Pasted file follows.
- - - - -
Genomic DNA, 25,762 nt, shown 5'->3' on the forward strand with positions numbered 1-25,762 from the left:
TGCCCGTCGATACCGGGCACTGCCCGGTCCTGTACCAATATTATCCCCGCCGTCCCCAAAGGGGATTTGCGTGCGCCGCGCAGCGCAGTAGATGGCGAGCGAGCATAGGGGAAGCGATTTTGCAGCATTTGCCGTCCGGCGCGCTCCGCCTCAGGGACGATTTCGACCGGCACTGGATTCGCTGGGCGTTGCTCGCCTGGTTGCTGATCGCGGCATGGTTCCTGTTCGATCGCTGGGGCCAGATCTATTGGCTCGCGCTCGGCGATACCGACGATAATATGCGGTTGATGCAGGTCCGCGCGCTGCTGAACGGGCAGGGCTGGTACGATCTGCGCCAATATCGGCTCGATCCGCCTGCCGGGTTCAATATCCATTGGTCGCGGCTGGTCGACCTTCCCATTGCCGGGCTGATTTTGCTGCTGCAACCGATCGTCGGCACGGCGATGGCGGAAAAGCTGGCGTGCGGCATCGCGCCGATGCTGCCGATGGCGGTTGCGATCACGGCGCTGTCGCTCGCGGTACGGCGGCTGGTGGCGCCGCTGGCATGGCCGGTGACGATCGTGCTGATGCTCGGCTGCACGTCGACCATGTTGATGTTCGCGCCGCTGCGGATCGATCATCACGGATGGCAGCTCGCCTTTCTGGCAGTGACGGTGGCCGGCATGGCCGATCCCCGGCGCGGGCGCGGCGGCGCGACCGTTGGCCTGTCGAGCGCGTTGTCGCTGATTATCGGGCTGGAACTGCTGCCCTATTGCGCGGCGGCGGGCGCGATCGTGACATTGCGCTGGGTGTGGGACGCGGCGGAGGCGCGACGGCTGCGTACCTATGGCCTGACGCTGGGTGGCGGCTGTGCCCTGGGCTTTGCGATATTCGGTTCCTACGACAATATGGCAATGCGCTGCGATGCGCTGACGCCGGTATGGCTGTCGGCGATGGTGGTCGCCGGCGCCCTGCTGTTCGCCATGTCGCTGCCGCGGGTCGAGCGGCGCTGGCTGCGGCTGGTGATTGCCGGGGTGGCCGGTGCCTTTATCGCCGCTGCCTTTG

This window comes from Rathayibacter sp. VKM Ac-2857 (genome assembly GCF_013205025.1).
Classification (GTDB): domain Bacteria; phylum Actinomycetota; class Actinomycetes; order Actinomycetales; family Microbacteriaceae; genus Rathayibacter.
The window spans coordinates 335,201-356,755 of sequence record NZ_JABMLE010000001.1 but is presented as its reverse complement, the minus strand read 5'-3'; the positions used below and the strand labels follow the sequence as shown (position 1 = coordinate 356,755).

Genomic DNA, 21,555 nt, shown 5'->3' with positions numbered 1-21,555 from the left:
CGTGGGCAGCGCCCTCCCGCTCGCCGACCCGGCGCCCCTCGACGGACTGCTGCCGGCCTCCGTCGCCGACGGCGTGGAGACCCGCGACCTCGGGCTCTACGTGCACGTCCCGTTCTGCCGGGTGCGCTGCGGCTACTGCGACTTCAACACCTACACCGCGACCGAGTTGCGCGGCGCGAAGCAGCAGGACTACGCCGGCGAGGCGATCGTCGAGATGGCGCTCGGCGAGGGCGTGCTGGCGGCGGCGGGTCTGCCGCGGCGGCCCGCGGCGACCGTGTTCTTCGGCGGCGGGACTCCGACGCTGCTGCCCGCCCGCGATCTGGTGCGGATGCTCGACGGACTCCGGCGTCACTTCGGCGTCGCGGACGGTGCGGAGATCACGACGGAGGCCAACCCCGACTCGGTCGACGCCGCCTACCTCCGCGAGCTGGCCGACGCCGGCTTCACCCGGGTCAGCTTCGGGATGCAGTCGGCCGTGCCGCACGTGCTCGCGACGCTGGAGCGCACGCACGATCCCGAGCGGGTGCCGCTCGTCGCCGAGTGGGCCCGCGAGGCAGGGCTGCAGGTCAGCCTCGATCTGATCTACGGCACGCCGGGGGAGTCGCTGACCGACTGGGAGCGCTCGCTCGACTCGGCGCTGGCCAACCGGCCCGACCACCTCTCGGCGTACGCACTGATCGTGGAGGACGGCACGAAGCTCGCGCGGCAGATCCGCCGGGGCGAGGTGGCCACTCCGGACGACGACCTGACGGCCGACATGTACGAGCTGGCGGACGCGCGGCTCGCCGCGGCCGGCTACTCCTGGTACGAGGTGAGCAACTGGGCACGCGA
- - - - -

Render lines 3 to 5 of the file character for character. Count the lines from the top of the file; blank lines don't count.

This window comes from Rathayibacter sp. VKM Ac-2857 (genome assembly GCF_013205025.1).
Classification (GTDB): domain Bacteria; phylum Actinomycetota; class Actinomycetes; order Actinomycetales; family Microbacteriaceae; genus Rathayibacter.
The window spans coordinates 335,201-356,755 of sequence record NZ_JABMLE010000001.1 but is presented as its reverse complement, the minus strand read 5'-3'; the positions used below and the strand labels follow the sequence as shown (position 1 = coordinate 356,755).